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The Skinny: It's Valentine's Day, when guys try to figure out what gift won't get them smacked, lead to tears or break their bank account. I'm open to suggestions. Tuesday's headlines include a look at the BBC's effort to build a Hollywood presence, a review of Reese Witherspoon's "This Means War," and how a tweet from Oprah Winfrey got her in hot water with Nielsen.
Photo:Robert Pattinson and Kristen Stewart in "The Twilight Saga: Breaking Dawn -- Part 1." Credit: Andrew Cooper / Summit Entertainment
'Twilight: Breaking Dawn' DVD sales top 'Eclipse,' trail 'New Moon' "Twilight" movie sold more DVDs on its opening weekend than the prior installment, but Bella, Edward and Jacob are still well behind their record."The Twilight Saga: Breaking Dawn -- Part 1," the fourth picture in the hit teen vampire series, sold an estimated 3.2 million DVD and Blu-ray copies from its Saturday morning debut through Sunday night, according to Lionsgate's recently acquired Summit Entertainment unit, which released the film theatrically in November.
That's about 18% more than the home entertainment bow of the last "Twilight" picture, "Eclipse."
However, it's 20% behind the debut sales of "New Moon," the second "Twilight" movie, which sold 4 million copies it first weekend. The original "Twilight" sold 3.8 million copies on its first weekend.
"Eclipse" was the only "Twilight" movie to launch on DVD in December, as it was also the only one to hit theaters in the summer. The first two debuted on DVD in March of 2009 and 2010, respectively, closer to the February date for the latest installment.
Summit charged a higher wholesale price for "Breaking Dawn -- Part 1" than previous "Twilight" movies, meaning revenue per copy sold was higher than in the past.
"Breaking Dawn" also sold 50,000 digital copies and was rented 80,000 times via video-on-demand. Those figures are up 47% and 142%, respectively, over "Eclipse," according to Summit.
The final "Twilight" movie, "The Twilight Saga: Breaking Dawn -- Part 2," is due in theaters Nov. 16.
The Daily Dose: While "Modern Family" gets all the love from critics, "The Middle" -- ABC's other Wednesday night family sitcom -- has gradually been growing its audience. This season the show is averaging more than 9 million viewers, up 33% from two seasons ago when it premiered. Within the next few weeks, Warner Bros., which makes the show for ABC, will look to cash in on its growth by selling the reruns. Cable networks as well as broadcast stations will be pitched. Don't be surprised if TBS and USA go after "The Middle."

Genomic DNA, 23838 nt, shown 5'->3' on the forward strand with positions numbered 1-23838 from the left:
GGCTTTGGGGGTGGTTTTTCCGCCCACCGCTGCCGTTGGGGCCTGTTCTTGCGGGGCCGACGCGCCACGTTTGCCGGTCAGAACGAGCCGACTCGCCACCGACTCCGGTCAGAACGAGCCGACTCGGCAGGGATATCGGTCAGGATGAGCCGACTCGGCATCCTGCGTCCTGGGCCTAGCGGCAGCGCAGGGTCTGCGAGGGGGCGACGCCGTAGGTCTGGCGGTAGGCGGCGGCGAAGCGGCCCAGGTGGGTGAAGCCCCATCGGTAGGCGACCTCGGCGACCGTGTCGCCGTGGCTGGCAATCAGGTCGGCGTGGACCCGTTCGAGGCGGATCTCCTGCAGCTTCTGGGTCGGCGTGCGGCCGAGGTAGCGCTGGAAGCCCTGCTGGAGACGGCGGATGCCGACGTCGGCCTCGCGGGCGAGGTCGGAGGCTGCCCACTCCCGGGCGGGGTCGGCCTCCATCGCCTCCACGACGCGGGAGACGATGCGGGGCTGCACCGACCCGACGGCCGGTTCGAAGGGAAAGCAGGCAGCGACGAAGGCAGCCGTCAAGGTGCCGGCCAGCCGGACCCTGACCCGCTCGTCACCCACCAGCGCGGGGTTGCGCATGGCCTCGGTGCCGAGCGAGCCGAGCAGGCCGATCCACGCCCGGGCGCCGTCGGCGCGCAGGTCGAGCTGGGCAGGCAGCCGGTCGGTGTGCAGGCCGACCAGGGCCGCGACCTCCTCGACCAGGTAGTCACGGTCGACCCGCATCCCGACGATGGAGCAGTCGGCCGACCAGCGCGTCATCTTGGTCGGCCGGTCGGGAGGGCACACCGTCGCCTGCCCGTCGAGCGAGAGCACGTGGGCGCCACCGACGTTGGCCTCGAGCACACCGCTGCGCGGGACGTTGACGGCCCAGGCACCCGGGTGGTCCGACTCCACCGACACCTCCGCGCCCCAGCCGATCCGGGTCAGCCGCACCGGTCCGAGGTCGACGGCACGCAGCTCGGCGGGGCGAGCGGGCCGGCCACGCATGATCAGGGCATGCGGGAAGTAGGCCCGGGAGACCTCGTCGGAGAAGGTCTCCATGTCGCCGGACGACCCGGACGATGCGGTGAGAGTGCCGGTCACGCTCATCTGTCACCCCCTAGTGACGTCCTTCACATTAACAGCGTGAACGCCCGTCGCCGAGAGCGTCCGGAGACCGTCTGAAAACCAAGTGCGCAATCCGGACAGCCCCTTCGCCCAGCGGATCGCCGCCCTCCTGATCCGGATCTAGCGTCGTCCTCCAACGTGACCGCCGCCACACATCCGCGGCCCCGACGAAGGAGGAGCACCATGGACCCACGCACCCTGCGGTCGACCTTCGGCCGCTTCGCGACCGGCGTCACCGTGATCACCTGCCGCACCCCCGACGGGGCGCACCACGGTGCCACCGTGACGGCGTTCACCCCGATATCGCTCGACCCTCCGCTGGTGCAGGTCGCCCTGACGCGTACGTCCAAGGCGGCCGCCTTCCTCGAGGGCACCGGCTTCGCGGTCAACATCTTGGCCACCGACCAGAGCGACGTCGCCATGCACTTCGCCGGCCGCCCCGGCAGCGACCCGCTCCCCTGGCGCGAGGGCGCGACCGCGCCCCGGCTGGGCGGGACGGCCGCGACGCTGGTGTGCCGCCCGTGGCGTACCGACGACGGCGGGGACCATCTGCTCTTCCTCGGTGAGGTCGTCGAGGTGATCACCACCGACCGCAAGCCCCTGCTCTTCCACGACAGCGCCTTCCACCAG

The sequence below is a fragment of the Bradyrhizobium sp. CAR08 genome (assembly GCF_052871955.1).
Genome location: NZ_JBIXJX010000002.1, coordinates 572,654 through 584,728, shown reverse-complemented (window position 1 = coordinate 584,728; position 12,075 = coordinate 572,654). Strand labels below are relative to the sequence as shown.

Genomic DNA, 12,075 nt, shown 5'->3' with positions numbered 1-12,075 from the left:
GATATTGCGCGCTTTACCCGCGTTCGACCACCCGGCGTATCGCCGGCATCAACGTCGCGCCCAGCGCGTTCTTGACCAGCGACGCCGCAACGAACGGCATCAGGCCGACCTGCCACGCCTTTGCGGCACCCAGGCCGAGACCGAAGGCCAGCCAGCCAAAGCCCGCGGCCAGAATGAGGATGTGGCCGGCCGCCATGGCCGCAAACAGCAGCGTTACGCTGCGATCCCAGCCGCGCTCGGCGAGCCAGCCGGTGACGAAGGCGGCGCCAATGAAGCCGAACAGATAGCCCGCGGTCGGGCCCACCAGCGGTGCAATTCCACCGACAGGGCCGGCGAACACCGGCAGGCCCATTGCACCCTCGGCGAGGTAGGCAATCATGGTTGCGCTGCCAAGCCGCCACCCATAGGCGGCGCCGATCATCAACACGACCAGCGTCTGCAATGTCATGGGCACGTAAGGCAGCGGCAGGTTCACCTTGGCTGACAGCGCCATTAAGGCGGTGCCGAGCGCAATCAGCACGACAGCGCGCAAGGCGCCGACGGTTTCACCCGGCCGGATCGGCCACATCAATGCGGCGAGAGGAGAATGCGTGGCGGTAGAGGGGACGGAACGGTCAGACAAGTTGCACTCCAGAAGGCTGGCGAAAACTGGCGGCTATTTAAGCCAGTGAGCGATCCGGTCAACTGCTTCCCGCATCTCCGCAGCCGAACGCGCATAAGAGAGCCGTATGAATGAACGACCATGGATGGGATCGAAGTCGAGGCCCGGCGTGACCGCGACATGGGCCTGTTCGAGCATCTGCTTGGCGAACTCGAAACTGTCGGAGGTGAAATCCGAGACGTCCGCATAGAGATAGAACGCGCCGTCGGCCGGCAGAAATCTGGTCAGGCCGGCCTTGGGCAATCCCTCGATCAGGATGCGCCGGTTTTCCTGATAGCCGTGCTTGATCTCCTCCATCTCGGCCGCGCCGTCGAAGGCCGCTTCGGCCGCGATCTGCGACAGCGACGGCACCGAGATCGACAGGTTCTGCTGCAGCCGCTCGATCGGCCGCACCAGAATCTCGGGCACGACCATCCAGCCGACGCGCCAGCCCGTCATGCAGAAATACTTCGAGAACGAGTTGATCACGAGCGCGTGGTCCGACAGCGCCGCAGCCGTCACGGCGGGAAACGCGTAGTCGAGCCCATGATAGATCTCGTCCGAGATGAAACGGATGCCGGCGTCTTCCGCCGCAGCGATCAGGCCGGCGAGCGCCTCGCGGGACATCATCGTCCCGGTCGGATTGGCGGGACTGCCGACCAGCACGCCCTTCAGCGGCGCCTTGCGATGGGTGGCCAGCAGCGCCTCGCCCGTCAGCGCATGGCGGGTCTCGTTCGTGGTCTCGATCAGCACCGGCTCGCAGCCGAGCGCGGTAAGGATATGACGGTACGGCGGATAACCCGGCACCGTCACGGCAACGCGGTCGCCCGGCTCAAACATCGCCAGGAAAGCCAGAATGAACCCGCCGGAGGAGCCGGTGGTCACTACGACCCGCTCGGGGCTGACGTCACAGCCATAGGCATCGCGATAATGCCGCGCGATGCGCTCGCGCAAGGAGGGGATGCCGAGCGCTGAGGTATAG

Photo: "This Means War." Credit: Kimberly French / Associated Press
It's a hit-and-miss affair as CIA agents/BFFs Chris Pine and Tom Hardy launch highly targeted competing covert love-ops in "This Means War," both aiming for the heart of a consumer products tester played by Reese Witherspoon. Smart, blond, beautiful but unable to get a guy, Witherspoon's Lauren Scott is as perky and perfect as she seems, but this lovely is not what gives the movie its kick.
So if you are in the mood for action, there is a whole lot of it here. If you're in the mood for love, of the swooning, weak-in-the knees sort, there's not so much. But this is war after all, a bromance, not a romance, muscle, not mush.
The relationship that truly sizzles — from the sentiment to the satire — is the one between FDR (Pine) and Tuck (Hardy), with Pine and Hardy pulling off one of the better bromances in recent memory.
Why were the Grammy's on Tape Delay? CBS is going with the "if it ain't broke, don't fix it" approach when it comes to airing the Grammys on a tape delay on the West Coast.
Although the Oscar telecast has historically aired live across the country and now the Golden Globes and Emmy awards shows are also live, CBS is not ready to follow suit with the Grammys.
The network's rationale is simple: more viewers are available to watch the show between 8 p.m. and 11 p.m. than they are in the late afternoon.
Given that Sunday night's show drew almost 40 million people -- its second-biggest audience ever behind the 1984 telecast that saw Michael Jackson sweep the awards -- it is hard to argue with CBS' logic. The ratings no doubt got a boost from people tuning in to see how the show would handle the passing of pop superstar Whitney Houston on Saturday.